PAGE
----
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How to Write a Speech in Criminal Justice – Complete and Detailed Instructions for You

Writing speeches is an important albeit rarely discussed aspect of criminal justice courses. If you study this discipline, it means that you have at least some likelihood of addressing the court of law at some point in future. Therefore, you should get at least basic understanding of what it means, and what is expected of you. Preparing your own speeches and delivering them in front of an audience perform exactly this function – it gives you practical experience of proving your point to an audience that probably has strong convictions of its own.

Even if you know the subject well and have no problems with writing assignments on it, speechwriting is likely to offer you some difficulties. The thing is, it is different from most other academic texts because it occupies a position somewhere between the written and the spoken word. Although you write your speech down, you should always keep it in mind that it is meant to be spoken, not read. Therefore, you should structure it so that you can effortlessly deliver it and your audience can easily understand what you say. In this guide, you will find everything you need to know before you start writing a speech of your own. It may be hard to begin with, but if you follow these guidelines, you will soon succeed.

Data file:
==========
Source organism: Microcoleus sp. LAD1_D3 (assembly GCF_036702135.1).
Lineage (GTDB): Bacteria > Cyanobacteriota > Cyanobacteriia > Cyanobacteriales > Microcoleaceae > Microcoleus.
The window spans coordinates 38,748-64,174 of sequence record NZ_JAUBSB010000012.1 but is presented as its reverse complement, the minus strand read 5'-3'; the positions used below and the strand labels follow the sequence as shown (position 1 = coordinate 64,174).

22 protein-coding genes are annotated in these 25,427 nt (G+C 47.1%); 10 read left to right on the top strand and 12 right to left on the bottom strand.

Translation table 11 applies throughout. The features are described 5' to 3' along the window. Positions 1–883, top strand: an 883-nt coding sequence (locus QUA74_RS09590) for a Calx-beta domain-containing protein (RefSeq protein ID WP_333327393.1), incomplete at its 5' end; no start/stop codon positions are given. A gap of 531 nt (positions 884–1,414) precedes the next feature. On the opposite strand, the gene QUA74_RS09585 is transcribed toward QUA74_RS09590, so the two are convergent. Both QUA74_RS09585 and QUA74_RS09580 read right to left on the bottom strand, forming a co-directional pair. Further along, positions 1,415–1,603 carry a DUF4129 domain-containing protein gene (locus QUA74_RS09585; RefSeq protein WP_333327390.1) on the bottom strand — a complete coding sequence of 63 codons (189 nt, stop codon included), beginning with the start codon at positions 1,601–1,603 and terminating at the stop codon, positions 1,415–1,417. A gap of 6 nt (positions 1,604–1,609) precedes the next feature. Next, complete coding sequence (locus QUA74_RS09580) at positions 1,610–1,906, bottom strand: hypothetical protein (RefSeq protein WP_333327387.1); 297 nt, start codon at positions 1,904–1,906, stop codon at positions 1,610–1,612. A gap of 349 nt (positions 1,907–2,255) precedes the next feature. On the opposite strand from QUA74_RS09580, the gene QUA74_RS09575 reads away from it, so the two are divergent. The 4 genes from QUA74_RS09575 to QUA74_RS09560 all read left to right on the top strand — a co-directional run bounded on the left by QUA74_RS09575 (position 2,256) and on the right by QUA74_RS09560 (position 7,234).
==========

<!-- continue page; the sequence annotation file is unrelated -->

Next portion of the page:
How to Write a Speech in Criminal Justice: Choosing a Rewarding Topic

You may have to give a speech as a part of a case study, and in this case, you will get a ready-made topic. However, usually professors give students a fair amount of freedom. The right choice of topic can make a lot of difference for the overall success of your speech.

1. Draw from Your Experience

The primary purpose of a speech is to click with your audience, and the best way to do it is to tell them about something nobody but you can tell. If you have any personal experience of dealing with the justice system, or have a friend or relative who had such an encounter, you can put it in the foundation of your story.

2. Choose Something of Personal Interest

Again, there is a lot of difference between talking about something you are passionate about and delivering a speech just to check a box. Think of a topic related to criminal justice and develop it further.

3. Take a Look at Recent News

What mass media certainly have no shortage of are reports of crimes and all things crime-related. Go through the current news and see if you can find a relevant topic of immediate interest.

4. Brainstorm

If you already have a broadly defined topic, narrow it down and specify it further. Brainstorming can help you in it. There are many popular brainstorming techniques, such as:

  • Freewriting. Set a timer and start writing down all the ideas related to the subject that come into your head. Do not try to shape them into definite topics and do not care if they are good, bad or silly. Set quantity over quality and do not stop until the timer runs out;
  • Word association. Write down your broad topic and think what other words or concepts you associate with it. Sometimes the best speech topics come from unusual pairing of subjects;